Thus, it remains important to perform further studies evaluating the uptake and imaging of [sup]18F-FDG and [sup]18F-FLT from a standpoint of cytology, using both animal models and clinical patients to determine in more detail the cytological and molecular biological mechanisms of accurate and meaningful imaging. In this work, our first aim was to investigate the uptake difference and estimate the role of the Ki-67 tumor proliferation index in [sup]18F-FLT and [sup]18F-FDG in lung cancer cells from the cytological perspective. Second, we studied the micro-PET imaging of A549 animal xenografts with [sup]18F-FDG and [sup]18F-FLT. Third, we investigated the uptake differences between [sup]18F-FLT and [sup]18F-FDG in SPNs based on clinical trials to determine the correlation of Ki-67 and [sup]18F-FLT and [sup]18F-FDG imaging in pathological specimens and to compare the diagnostic efficiency of the two tracers. Finally, we attempted to differentiate solitary lung cancer nodules from other lung SPNs using PET/CT imaging with the two tracers.

Methods

2-[[sup]18F]-fluoro-2-deoxy-D-glucose and 3-deoxy-3-[[sup]18F]-fluorothymidine uptake in A549 cells

Reagents and cell culture

Reagents included high-glucose DMEM (PAA Laboratories GmbH, Hessen, Austria); 1640 culture medium (KeyGEN BioTECH Co., Ltd., Nanjing, China); 10% fetal bovine serum (FBS-O7-003, Bio International Limited, Auckland, New Zealand); 0.1% trypsin + ethylenediaminetetraacetic acid (Biological Industries, Austria); phosphate-buffered saline (PBS; PAA Laboratories GmbH); and [sup]18F-FDG and [sup]18F-FLT (provided by the PET Radiopharmaceutical Laboratory of the General Hospital of the People's Liberation Army).

Cell culture and probe binding assay

Lung cancer A549 cells were provided by the Institute of General Surgery of General Hospital of PLA. A549 cells were cultured under routine procedures in RPMI-1640 culture medium and the assay was performed as follows: (1) cells were seeded by 1 x 10[sup]5 per well into six-well plate, incubated for 24 h, and removed for observation under an inverted telescope to determine cell shape; (2) [sup]18F-FDG 37.0 MBq was diluted into PBS and 500 [micro]l diluent was added to small test tubes and placed into well-type a-counting instrument (FJ-367, State-owned No. 267 Company, Beijing, China) to adjust the count to 80,000–100,000; (3) 500 [micro]l adjusted tracers were added into the 6-well plate and placed in a 5% CO[sub]2 incubator for cell culture; the same amount of tracers were also added to an empty test tube for the blank control and transferred to the well-type a-counting instrument for cell counting; (4) at 30, 60, 90, 120, 150, and 180 min, the 6-well plate was removed, the supernatant from each well was taken and washed by PBS three times, 0.5 ml trypsin was added and incubated for 3 min, 1 ml DMEM culture medium was added to neutralize the fluid and mixed, and then the cell suspension liquid was transferred to small test tubes and washed by PBS and transferred to the well-type a-counting instrument for cell counting; the blank control tubes were also counted; (5) after a-cell counting, 3 to 6 wells were removed for cell counting and the mean count was used. The repetition time was the same as the sample number, and the experiment was repeated six times.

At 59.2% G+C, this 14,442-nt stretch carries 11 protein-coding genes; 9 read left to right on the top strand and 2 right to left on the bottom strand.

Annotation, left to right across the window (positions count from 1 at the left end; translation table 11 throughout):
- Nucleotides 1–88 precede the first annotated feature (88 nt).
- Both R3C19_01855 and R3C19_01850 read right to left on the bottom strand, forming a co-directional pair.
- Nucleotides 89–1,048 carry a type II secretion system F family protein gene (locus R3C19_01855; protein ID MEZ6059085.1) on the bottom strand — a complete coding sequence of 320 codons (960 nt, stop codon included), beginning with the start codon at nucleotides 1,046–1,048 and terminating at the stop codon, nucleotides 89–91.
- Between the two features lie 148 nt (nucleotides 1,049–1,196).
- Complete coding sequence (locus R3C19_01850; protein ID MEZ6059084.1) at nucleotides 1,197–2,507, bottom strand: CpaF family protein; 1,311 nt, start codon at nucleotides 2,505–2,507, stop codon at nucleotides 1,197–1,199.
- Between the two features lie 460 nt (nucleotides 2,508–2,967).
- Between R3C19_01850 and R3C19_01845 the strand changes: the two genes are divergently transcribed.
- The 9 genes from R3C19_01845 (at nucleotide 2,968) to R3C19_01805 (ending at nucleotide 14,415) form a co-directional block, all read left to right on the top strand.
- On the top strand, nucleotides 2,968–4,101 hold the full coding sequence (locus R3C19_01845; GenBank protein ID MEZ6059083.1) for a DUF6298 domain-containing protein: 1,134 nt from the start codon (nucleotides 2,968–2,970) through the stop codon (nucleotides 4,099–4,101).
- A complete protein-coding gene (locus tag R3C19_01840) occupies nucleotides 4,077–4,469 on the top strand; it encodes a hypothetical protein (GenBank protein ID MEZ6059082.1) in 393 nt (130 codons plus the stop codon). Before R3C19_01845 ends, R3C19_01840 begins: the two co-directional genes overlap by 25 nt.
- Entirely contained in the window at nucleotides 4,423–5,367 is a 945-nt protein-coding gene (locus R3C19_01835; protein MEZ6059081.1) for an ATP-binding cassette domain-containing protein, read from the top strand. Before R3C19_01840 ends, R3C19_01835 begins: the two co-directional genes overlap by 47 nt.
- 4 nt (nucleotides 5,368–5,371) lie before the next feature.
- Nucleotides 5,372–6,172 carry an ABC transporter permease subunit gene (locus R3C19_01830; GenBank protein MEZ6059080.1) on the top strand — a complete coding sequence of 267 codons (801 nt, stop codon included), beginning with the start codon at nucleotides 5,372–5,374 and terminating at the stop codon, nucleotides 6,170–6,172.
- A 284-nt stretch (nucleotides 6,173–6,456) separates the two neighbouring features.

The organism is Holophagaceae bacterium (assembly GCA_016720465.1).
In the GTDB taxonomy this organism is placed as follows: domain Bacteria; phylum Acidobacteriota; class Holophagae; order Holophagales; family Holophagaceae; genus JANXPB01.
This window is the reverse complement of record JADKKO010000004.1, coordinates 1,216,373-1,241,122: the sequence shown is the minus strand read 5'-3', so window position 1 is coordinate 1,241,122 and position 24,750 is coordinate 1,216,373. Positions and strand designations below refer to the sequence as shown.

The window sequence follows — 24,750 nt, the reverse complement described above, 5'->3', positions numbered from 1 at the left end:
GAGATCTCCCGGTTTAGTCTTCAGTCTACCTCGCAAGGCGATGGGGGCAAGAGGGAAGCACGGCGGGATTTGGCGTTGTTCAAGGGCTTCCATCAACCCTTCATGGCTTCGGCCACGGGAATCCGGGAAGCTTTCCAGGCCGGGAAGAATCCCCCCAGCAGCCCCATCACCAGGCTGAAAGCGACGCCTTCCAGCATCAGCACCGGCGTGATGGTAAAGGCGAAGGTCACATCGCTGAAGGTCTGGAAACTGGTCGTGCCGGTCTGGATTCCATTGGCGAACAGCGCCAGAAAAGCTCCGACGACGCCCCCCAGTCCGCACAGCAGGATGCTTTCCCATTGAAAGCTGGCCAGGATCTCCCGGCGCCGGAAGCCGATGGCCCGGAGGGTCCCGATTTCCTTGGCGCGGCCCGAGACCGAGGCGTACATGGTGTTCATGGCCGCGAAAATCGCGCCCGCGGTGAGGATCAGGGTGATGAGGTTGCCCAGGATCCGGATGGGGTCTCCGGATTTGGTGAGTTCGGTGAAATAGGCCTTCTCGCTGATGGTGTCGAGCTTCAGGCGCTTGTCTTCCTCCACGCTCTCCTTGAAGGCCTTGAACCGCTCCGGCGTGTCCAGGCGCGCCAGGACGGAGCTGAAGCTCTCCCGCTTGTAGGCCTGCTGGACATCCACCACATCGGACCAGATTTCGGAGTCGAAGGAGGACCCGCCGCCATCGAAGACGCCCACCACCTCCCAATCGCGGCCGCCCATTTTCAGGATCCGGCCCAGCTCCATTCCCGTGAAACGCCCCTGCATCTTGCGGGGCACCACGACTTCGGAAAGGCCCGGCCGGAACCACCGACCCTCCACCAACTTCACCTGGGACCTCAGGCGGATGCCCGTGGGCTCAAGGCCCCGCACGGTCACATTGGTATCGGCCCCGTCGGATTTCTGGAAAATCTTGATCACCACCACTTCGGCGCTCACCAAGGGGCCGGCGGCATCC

The adjustment of cytological experimental data and indexes included both cell adjustment and radioactive attenuation adjustment. Cell adjustment was realized by cell counting that normalized the cell count to 10[sup]5. Radioactive attenuation was calculated as the ratio of the experimental count against the count of blank control for the same time. The uptake rate of A549 cell tracer was calculated by the following formula:

[sup]18F-FDG uptake rate per 10[sup]5 cells (%) = Radioactive count of experimental cells/total radioactive count of the blank control x 100%/cell number.

Ki-67 proliferation assay by flow cytometry detection

After incubating for 48 h, A549 cells were digested and centrifuged to remove the cell debris, and then 0.1% Triton X-100 was added for osmotic treatment. A total of 10[sup]6 cells were taken, and 15 [micro]l MIB-1-fluorescent isothiocyanate (FITC) (Ki-67 monoclonal antibody labeled by FITC) was added and incubated in dark for 30 min. The mixture was then centrifuged to remove the cell suspension for flow cytometry detection with a laser wavelength of 488 nm. The experiment was repeated for six times.

Tissue specimens were cut by eye scissors to homogenate and treated by trypsin. Next, normal saline was added and the sample was filtrated by a 200-hole nylon net for the preparation of a single cell suspension. The suspension was then centrifuged to remove cell debris and 0.1% Triton X-100 was added for penetration treating.

Micro-positron emission tomography/computed tomography imaging of lung cancer animal models using 2-[[sup]18F]-fluoro-2-deoxy-D-glucose and 3-deoxy-3-[[sup]18F]-fluorothymidine

Animal model preparation

Twelve 6-week-old, specific pathogen-free grade, nude Balb/c mice (female:male = 1:1, weighing 14–17 g) were purchased from the Laboratory Animal Center of National Institutes for Food and Drug Control (Beijing, China). The animals were kept within the animal care facility in the Peking University Health Science Center. The feeding environment was at a temperature of 20–25[degrees]C and a relative humidity range of 40–70%. The nude mice were adapted for 6 days before the experiment. The drinking water provided to the animals was ultra-pure water, meeting the quality of drinking water national standard of the People's Republic of China (GB5749-2006). The experiment conformed to the National Institutes of Health Guide for the Care and Use of Laboratory Animals. The housing and care and procedures in the study were performed in accordance with the guidelines and regulations of the Animal Care Committee of the University of the Peking University Health Science Center and approved by the Institutional Animal Care and Use Committee of the Peking University Health Science Center, China.